IV Iron Therapy - There are two effective approaches to IV iron therapy. The first is periodic iron repletion. This is a series of iron doses administered when iron levels decrease to replenish them. Continuous maintenance treatment is the second approach. This is when smaller doses of iron are administered on a regular schedule, determined by the doctor monitoring the patient, to maintain iron levels. Venefor is an iron sucrose injection used for both of these approaches and is very effective and safe. It also seems to be well tolerated. The cost is high, but typically patient insurance will cover this. If the patient doesn't have insurance and requires this method to control iron deficiency anemia, there is a patient assistance and reimbursement program available. You can find out more about this by going to the Venefor website.
Blood Transfusions - There are cases in which iron deficiency can become so severe that it is life threatening and blood count needs to be raised immediately. In such cases the patient may be admitted to the hospital for a blood transfusion. Typically a doctor will prescribe blood transfusions for patients who have a hemoglobin level of 8 or below (normal levels are 12-14) or if the patient has a history of heart disease, trouble breathing or is at risk for a stroke. With any blood transfusion there is a risk of blood reactions or the transmission of infectious diseases such as HIV or AIDS. Blood banks do screen to minimize these risks, but the risk is still there to a small degree. Blood transfusions are only administered if the anemia is life threatening, and in that case, the benefit of receiving the transfusions seems to outweigh the risks.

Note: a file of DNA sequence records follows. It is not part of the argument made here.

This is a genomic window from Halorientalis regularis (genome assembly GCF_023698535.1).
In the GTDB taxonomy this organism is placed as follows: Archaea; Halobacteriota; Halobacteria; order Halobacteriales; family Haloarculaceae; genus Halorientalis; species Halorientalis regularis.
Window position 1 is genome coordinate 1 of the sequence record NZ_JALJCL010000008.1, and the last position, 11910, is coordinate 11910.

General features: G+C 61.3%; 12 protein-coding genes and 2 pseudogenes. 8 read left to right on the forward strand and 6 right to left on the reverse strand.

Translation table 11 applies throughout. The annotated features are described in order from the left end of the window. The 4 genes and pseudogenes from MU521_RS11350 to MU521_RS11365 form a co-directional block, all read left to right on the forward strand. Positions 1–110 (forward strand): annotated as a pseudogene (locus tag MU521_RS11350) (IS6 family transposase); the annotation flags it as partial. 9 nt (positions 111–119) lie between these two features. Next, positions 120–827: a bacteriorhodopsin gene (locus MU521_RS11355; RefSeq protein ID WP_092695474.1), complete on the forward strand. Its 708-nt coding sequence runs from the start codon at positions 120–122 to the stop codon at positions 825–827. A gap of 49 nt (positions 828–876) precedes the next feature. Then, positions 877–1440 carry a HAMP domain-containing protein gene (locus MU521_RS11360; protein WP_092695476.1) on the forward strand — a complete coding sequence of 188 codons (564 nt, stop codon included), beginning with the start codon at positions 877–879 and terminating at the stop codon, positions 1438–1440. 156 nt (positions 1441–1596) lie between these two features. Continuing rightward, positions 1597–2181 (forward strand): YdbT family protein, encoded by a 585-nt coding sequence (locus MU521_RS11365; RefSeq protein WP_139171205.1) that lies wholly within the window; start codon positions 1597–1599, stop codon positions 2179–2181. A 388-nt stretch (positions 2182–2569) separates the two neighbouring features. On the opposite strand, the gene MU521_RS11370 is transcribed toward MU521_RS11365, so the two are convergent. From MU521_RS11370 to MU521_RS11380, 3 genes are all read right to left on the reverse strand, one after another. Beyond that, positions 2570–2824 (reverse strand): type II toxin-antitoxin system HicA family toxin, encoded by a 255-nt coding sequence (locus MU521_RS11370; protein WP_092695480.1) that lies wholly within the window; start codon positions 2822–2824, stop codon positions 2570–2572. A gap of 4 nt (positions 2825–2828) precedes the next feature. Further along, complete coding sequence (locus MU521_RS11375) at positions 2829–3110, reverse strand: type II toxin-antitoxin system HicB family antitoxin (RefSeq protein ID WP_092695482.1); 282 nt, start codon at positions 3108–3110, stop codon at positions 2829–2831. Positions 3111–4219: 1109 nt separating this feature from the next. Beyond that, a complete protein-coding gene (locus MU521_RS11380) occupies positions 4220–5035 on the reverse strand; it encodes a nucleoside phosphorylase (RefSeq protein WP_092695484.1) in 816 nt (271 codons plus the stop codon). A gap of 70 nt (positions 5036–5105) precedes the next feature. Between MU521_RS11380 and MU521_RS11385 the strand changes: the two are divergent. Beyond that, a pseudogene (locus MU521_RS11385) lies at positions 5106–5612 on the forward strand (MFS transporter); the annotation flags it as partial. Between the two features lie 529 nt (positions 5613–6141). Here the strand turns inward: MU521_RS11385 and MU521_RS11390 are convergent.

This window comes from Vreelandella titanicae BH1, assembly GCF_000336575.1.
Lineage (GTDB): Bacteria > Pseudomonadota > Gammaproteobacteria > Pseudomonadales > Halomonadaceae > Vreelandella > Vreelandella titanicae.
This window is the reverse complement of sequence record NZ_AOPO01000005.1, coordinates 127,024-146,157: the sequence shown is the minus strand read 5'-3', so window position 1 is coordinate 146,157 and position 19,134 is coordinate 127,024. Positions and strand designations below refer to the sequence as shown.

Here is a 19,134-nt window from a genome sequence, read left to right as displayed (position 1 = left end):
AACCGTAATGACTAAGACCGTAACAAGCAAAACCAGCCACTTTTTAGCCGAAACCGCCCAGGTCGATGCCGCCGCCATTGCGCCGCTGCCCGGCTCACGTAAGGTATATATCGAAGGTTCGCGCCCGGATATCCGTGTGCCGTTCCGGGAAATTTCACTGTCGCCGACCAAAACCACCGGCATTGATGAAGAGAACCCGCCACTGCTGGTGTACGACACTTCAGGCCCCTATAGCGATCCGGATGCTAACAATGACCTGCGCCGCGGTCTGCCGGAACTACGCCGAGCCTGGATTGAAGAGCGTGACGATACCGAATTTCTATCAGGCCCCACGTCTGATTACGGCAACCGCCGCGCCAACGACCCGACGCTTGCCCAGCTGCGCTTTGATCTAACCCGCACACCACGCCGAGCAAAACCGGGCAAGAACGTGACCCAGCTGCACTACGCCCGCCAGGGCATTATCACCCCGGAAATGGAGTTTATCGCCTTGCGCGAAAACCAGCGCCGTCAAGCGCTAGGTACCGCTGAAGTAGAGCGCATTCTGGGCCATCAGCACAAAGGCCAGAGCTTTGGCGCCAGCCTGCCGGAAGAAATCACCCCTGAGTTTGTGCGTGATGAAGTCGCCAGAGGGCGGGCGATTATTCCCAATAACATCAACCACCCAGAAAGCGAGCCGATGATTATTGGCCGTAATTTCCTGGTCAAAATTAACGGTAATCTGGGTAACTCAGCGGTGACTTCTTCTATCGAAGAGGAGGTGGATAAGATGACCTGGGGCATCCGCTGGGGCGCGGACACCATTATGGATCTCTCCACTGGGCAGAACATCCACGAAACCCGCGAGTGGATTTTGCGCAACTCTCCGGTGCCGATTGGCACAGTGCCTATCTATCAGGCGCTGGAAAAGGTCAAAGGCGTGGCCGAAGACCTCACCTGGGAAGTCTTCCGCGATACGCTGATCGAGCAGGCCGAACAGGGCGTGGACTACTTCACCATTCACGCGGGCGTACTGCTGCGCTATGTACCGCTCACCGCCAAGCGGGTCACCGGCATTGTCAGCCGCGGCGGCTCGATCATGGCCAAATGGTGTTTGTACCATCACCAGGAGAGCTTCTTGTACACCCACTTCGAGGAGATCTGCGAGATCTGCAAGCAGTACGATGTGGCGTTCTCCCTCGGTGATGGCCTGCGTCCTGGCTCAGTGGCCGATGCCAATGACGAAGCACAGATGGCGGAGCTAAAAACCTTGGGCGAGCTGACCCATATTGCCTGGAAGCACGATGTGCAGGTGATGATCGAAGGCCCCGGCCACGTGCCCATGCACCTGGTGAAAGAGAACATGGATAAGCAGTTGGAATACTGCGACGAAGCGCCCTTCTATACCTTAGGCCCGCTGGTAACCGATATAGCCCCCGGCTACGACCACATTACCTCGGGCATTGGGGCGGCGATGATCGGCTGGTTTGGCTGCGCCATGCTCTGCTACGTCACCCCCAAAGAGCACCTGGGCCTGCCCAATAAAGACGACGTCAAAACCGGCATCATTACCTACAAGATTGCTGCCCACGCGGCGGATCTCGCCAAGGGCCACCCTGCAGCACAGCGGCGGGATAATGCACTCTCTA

Before starting any Iron treatment you should discuss your anemia and the cause with your doctor. He can prescribe a treatment plan or refer you to a specialist if necessary. High doses of iron can be toxic and deadly so it is very important to never take iron without first consulting your doctor!
© Anglfire693, 2009
Kindle Wireless Reading Devices - Hot Item
More by this Author
Slide of cell clumping in Sickle Cell Anemia Anemia is a very common condition in which the patient does not have enough red blood cells circulating through their body. Red blood cells are mostly comprised of...
Iron-deficiency anemia is the most common type of anemia. Women are more likely to have iron-deficiency anemia than men. It occurs when there is not enough blood in your body due to blood loss, poor diet or...
When you are sick with a cold it seems you go through tissue after tissue. You are constantly blowing your nose! It's not that you want to, but sometimes you just can't help it. Well new research is...